DHCP configuration for Atari MintNet on ST, STE, TT, Falcon

Dymanic Host Configuration Protocol or DHCP server is usually available in wireless access point in Home Networking. Computers running the DHCP client that are connected to the Home Network will automatically configure it's network adapters with information from the DHCP Server. It will become part of the network, allowing access to the resources on the network without any human intervention on network configuration.

This guide steps you to setup & configure DHCP Client in Quick & Dirty Mint environment as described in the "Mint Installation" guide. However, it is recommended that the DHCP client is installed in the SpareMint environment as it requires several software components to work without giving error messages. The DHCP client installed in the Quick & Dirty Mint environment will run as designed, but there will be some error messages generated when it tries to run some of the missing software components.

Setup & configurating DHCP in Quick & Dirty Mint environment

So you decided to take the short cut to use DHCP client without the SpareMint environment. Note that you will get some error messages as the DHCP client runs but it will not affect your computer to obtain the host configuration information to configure the network automatically. Some features like hostname configuration will not be done but this is not critical. Of course, you can always install the missing components later.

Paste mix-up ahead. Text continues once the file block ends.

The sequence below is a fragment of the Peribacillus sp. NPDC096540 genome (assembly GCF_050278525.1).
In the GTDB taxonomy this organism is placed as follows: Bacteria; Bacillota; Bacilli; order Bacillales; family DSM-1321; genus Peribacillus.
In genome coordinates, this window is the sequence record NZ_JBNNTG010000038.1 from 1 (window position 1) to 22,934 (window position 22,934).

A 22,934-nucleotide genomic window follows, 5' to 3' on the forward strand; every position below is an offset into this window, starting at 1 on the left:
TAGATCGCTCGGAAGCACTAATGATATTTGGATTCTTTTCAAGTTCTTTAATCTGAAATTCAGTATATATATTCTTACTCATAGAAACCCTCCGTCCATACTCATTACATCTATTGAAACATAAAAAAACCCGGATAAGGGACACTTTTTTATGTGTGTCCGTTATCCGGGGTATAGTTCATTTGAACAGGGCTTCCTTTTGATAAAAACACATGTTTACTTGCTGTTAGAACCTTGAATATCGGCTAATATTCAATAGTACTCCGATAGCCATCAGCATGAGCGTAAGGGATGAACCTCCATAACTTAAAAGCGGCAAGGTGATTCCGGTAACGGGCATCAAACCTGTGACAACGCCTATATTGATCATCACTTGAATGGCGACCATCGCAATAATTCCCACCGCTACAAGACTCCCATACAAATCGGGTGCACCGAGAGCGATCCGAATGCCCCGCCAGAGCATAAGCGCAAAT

Following are assumed:
  1. The minimum Unix environment is setup.
  2. The network software as mentioned in the "Atari Mint goes Networking" guide are installed.
  3. The minimum RPM environment is setup as per "RPM on Atari Mint" guide.
  4. Your home networking has a DHCP server.
As usual, the network hardware must be connected, it's device drive in the form of XIF files are copied into the Mint system folder, the INET.XDD is also enabled.
  1. Install the dhclient and a good diagnostic tool (ping)

    • Download the dhclient-3.0.3-2.m68kmint.rpm and ping-20010219-2.m68kmint.rpm and copy to your Atari D: drive.
    • If you have not install bash shell, download bash-2.05a-3.m68kmint.rpm and copy to your Atari D: drive
    • Run the Unix shell - open Drive D: and go into the BIN folder. Double click on TCSH and click OK if it ask you to enter a parameter (you don't need any).
    • Install DHCP client using the following command:
             rpm -i --nodeps /d/dhclient-3.0.3-2.m68kmint.rpm
    • Install PING using the following command:
             rpm -i --nodeps /d/ping-20010219-2.m68kmint.rpm
    • Install bash shell using the same RPM command with parameters -i. 

    We are using the dhclient RPM file rather than gzip packages because it is the latest availble. The --nodeps instructs rpm not to check for dependencies, as those dependencies will probably be not installed yet on the system. You will also notice some errors with the RPM, this is again because of the reduced set of packages that is being installed. These errors should not post any problems for us.